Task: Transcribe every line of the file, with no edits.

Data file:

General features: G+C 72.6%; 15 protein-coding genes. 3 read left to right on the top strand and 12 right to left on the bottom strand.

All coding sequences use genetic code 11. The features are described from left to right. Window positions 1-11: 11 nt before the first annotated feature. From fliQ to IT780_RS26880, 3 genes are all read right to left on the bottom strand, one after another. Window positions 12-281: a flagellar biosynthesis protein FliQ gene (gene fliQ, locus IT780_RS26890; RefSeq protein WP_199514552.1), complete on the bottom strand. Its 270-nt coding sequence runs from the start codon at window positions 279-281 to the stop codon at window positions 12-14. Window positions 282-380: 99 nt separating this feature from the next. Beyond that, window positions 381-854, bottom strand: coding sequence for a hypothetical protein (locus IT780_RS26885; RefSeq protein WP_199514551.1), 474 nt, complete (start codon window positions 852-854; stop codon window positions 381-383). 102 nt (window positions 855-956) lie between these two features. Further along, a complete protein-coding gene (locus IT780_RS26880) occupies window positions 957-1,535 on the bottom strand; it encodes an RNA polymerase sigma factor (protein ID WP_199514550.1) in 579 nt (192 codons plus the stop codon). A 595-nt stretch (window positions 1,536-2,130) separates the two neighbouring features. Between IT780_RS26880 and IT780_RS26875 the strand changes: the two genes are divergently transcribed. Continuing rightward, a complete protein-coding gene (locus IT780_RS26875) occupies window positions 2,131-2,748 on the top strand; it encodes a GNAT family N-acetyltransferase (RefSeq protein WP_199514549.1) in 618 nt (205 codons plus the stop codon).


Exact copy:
General features: G+C 72.6%; 15 protein-coding genes. 3 read left to right on the top strand and 12 right to left on the bottom strand.

All coding sequences use genetic code 11. The features are described from left to right. Window positions 1-11: 11 nt before the first annotated feature. From fliQ to IT780_RS26880, 3 genes are all read right to left on the bottom strand, one after another. Window positions 12-281: a flagellar biosynthesis protein FliQ gene (gene fliQ, locus IT780_RS26890; RefSeq protein WP_199514552.1), complete on the bottom strand. Its 270-nt coding sequence runs from the start codon at window positions 279-281 to the stop codon at window positions 12-14. Window positions 282-380: 99 nt separating this feature from the next. Beyond that, window positions 381-854, bottom strand: coding sequence for a hypothetical protein (locus IT780_RS26885; RefSeq protein WP_199514551.1), 474 nt, complete (start codon window positions 852-854; stop codon window positions 381-383). 102 nt (window positions 855-956) lie between these two features. Further along, a complete protein-coding gene (locus IT780_RS26880) occupies window positions 957-1,535 on the bottom strand; it encodes an RNA polymerase sigma factor (protein ID WP_199514550.1) in 579 nt (192 codons plus the stop codon). A 595-nt stretch (window positions 1,536-2,130) separates the two neighbouring features. Between IT780_RS26880 and IT780_RS26875 the strand changes: the two genes are divergently transcribed. Continuing rightward, a complete protein-coding gene (locus IT780_RS26875) occupies window positions 2,131-2,748 on the top strand; it encodes a GNAT family N-acetyltransferase (RefSeq protein WP_199514549.1) in 618 nt (205 codons plus the stop codon).